The most common organism causing SEA is S. aureus that has been isolated from cultures in two-thirds of all cases  and was isolated as the causative organism in our case too. Other causative organisms reported are Staphylococcus epidermidis, Escherichia coli, Pseudomonas aeruginosa, and anaerobes.
With the common use of spinal anesthesia for cesarean sections and with the increasing use of epidural analgesia for painless labor, the rising trend of SEA post spinal anesthesia does not come as a surprise. This also suggests to put more emphasis on aseptic precautions in conducting these procedures, especially in developing countries. Despite the existence of differences in interpretation of aseptic precautions, standard aseptic precautions include the use of sterilized gowns, gloves, facemasks, and an appropriately placed sterile drape as well as a thorough skin treatment and handwashing after the removal of any jewelry. Their widespread implementation is extremely important in preventing such cases.
Declaration of patient consent
The authors certify that they have obtained all appropriate patient consent forms. In the form the patient(s) has/have given his/her/their consent for his/her/their images and other clinical information to be reported in the journal. The patients understand that their names and initials will not be published and due efforts will be made to conceal their identity, but anonymity cannot bechrological order guaranteed.
Financial support and sponsorship
Conflicts of interest
There are no conflicts of interest.
| References|| |
Strohecker J, Grobovschek M. Spinal epidural abscess: An interdisciplinary emergency. Zentralbl Neurochir 1986;47:120-4.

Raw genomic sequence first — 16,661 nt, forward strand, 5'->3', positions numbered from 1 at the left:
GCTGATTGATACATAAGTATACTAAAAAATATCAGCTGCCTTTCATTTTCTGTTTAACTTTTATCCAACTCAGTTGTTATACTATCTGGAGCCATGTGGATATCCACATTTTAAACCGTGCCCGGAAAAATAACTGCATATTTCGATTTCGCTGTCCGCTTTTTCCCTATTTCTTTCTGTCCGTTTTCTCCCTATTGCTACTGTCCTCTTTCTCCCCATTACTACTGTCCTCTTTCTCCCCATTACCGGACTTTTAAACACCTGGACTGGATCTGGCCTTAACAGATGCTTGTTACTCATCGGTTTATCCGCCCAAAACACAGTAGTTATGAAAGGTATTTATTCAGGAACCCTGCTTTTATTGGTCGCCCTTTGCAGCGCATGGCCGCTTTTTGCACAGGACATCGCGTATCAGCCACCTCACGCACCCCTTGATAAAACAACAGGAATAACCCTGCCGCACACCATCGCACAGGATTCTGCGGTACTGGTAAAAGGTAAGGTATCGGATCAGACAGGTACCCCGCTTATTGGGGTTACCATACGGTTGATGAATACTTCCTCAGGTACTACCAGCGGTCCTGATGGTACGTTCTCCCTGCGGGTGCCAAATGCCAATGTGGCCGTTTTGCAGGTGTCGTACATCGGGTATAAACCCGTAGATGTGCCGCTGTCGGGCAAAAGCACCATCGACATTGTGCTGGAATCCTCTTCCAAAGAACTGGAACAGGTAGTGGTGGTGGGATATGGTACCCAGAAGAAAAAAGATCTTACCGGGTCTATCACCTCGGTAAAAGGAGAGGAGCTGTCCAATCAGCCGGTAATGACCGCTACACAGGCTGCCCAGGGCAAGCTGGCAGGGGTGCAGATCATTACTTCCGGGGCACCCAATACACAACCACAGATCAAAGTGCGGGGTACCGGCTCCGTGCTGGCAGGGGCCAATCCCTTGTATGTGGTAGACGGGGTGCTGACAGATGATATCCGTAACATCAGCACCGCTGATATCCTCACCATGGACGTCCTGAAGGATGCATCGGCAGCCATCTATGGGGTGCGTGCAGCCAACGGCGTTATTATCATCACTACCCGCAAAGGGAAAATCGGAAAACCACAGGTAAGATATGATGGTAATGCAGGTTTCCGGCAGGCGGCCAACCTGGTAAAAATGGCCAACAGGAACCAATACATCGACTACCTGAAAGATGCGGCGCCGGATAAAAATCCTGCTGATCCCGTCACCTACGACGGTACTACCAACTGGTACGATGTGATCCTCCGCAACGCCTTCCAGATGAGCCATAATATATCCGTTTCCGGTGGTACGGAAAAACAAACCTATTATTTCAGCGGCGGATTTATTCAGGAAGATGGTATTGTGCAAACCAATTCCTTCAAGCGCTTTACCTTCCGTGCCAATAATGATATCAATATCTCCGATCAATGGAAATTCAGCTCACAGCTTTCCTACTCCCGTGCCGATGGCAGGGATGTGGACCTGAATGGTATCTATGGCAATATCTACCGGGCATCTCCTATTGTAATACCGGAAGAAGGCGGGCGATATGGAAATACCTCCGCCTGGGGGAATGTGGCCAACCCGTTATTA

Rosc-Bereza K, Arkuszewski M, Ciach-Wysocka E, Boczarska-Jedynak M. Spinal epidural abscess: Common symptoms of an emergency condition. Neuroradiol J 2013;26:464-8.
Darouiche RO. Spinal epidural abscess. N Engl J Med 2006;355:2012-20.
Vakili M, Crum-Cianflone NF. Spinal epidural abscess: A series of 101 cases. Am J Med 2017;130:1458-63.
Grewal S, Hocking G, Wildsmith JA. Epidural abscesses. Br J Anaesth 2006;96:292-302.
Reihsaus E, Waldbaur H, Seeling W. Spinal epidural abscess: A meta-analysis of 915 patients. Neurosurg Rev 2000;23:175-204.
Phillips JM, Stedeford JC, Hartsilver E, Roberts C. Epidural abscess complicating insertion of epidural catheters. Br J Anaesth 2002;89:778-82.
Kindler CH, Seeberger MD, Staender SE. Epidural abscess complicating epidural anesthesia and analgesia. An analysis of the literature. Acta Anaesthesiol Scand 1998;42:614-20.
Tang HJ, Lin HJ, Liu YC, Li CM Spinal epidural abscess-experience with 46 patients and evaluation of prognostic factors. J Infect 2002;45:76-81.
Howell CJ, Dean T, Lucking L, Dziedzic K, Jones PW, Johanson RB. Randomised study of long term outcome after epidural versus non-epidural analgesia during labour. BMJ 2002;325:357-61.
Rigamonti D, Liem L, Sampath P, Knoller N, Namaguchi Y, Schreibman DL, et al
. Spinal epidural abscess: Contemporary trends in etiology, evaluation, and management. Surg Neurol 1999;52:189-96.
Curry WT Jr., Hoh BL, Amin-Hanjani S, Eskandar EN. Spinal epidural abscess: Clinical presentation, management, and outcome. Surg Neurol 2005;63:364-71.
Association of Anaesthetists of Great Britain and Ireland. Infection control in anaesthesia. Anaesthesia 2008;63:1027-36.
Nesseler N, Launey Y, Aninat C, Morel F, Mallédant Y, Seguin P. Clinical review: The liver in sepsis. Crit Care 2012;16:235.
[Figure 1], [Figure 2], [Figure 3]